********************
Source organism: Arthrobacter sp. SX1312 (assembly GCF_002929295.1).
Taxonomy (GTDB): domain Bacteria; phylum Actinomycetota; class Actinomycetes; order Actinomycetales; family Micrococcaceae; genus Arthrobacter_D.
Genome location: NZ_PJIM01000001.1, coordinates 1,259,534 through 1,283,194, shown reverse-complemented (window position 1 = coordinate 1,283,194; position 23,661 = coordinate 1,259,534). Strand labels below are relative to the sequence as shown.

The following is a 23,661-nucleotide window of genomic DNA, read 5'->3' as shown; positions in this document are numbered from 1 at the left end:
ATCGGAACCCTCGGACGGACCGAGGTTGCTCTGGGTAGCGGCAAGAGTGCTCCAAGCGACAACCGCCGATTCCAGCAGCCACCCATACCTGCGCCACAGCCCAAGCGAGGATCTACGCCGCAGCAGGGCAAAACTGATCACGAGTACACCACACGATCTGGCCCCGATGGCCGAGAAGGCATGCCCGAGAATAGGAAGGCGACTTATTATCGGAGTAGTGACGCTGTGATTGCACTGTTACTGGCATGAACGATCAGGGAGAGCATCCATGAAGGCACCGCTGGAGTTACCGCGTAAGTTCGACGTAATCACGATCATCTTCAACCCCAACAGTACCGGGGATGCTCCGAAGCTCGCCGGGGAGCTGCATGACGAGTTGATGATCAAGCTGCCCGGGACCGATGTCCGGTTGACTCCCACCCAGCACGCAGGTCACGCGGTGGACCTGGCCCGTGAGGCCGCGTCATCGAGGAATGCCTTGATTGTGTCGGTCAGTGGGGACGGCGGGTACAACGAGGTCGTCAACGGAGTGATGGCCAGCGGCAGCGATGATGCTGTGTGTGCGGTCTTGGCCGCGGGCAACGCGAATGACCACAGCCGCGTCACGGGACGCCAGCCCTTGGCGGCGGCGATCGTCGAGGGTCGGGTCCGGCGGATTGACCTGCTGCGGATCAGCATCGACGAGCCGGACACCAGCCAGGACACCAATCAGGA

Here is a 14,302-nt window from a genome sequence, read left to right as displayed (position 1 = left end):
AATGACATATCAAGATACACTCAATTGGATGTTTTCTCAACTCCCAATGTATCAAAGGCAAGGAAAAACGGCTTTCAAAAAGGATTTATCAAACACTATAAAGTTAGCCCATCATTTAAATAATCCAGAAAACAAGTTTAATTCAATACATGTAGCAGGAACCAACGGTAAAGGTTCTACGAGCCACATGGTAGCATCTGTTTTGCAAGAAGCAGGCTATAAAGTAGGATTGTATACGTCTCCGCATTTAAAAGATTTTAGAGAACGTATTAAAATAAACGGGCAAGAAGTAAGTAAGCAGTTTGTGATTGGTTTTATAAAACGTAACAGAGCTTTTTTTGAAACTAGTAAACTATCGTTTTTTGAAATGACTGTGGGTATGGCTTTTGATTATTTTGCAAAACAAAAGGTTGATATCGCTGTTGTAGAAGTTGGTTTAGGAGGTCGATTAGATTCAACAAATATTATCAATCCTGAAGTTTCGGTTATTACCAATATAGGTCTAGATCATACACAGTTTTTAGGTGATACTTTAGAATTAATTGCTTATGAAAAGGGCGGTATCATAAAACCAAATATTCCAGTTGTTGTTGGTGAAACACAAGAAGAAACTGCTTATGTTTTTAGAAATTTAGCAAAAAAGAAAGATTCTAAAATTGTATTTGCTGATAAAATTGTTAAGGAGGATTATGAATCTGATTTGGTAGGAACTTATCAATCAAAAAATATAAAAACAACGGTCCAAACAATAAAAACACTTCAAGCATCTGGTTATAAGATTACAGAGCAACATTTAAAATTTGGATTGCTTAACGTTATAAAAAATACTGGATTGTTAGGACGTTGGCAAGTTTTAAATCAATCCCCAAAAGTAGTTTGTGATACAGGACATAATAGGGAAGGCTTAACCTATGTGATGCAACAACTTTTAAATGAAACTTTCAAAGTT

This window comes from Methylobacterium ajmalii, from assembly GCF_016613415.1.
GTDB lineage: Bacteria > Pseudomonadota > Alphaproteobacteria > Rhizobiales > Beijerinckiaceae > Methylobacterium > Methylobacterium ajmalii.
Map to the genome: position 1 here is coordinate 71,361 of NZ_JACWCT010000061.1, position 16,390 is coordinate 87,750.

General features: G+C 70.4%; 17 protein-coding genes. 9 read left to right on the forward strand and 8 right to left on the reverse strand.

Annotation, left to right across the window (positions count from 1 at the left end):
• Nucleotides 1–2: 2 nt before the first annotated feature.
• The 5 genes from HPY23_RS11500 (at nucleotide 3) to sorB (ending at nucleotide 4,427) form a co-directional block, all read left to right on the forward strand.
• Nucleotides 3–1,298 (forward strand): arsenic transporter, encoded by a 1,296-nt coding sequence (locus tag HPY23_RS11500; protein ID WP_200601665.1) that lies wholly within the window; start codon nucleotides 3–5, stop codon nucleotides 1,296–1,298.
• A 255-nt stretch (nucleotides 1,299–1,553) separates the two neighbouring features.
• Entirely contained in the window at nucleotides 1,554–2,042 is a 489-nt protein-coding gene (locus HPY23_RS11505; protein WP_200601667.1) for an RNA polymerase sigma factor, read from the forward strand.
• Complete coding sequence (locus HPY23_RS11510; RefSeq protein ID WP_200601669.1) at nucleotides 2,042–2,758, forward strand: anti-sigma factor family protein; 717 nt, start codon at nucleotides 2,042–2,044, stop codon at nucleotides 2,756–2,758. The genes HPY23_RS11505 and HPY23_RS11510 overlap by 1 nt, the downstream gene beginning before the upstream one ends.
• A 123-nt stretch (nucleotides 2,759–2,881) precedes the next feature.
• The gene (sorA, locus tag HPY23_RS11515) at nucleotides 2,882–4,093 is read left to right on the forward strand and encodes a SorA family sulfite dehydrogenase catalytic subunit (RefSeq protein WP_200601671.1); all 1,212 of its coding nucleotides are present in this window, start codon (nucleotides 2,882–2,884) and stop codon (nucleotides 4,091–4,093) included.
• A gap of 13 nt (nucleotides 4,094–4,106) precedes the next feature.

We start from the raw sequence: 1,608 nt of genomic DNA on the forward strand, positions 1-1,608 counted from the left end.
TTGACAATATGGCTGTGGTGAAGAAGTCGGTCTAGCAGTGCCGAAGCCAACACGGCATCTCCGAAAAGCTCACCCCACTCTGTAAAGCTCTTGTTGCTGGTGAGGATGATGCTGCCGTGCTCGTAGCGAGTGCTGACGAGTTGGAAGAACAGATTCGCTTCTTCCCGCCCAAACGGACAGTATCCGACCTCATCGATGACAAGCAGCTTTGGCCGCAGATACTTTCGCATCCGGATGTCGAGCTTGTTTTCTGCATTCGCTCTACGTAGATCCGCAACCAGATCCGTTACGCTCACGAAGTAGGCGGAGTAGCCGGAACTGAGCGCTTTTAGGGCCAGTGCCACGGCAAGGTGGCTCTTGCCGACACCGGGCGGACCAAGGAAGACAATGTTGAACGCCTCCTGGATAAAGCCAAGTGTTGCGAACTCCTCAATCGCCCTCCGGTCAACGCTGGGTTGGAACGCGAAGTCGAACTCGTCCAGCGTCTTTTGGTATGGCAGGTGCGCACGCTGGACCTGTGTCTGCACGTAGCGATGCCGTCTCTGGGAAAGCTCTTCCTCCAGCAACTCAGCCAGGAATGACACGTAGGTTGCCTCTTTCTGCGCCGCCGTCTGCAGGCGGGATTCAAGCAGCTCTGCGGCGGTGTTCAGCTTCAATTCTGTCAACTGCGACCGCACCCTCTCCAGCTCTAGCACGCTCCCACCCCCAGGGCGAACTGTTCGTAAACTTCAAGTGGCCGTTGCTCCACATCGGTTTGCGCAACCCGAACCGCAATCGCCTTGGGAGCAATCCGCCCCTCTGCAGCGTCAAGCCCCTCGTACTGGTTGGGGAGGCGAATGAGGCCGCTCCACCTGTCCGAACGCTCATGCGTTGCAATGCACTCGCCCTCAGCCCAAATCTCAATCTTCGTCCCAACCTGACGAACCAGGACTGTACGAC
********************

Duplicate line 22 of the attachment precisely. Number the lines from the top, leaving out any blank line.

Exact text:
We start from the raw sequence: 1,608 nt of genomic DNA on the forward strand, positions 1-1,608 counted from the left end.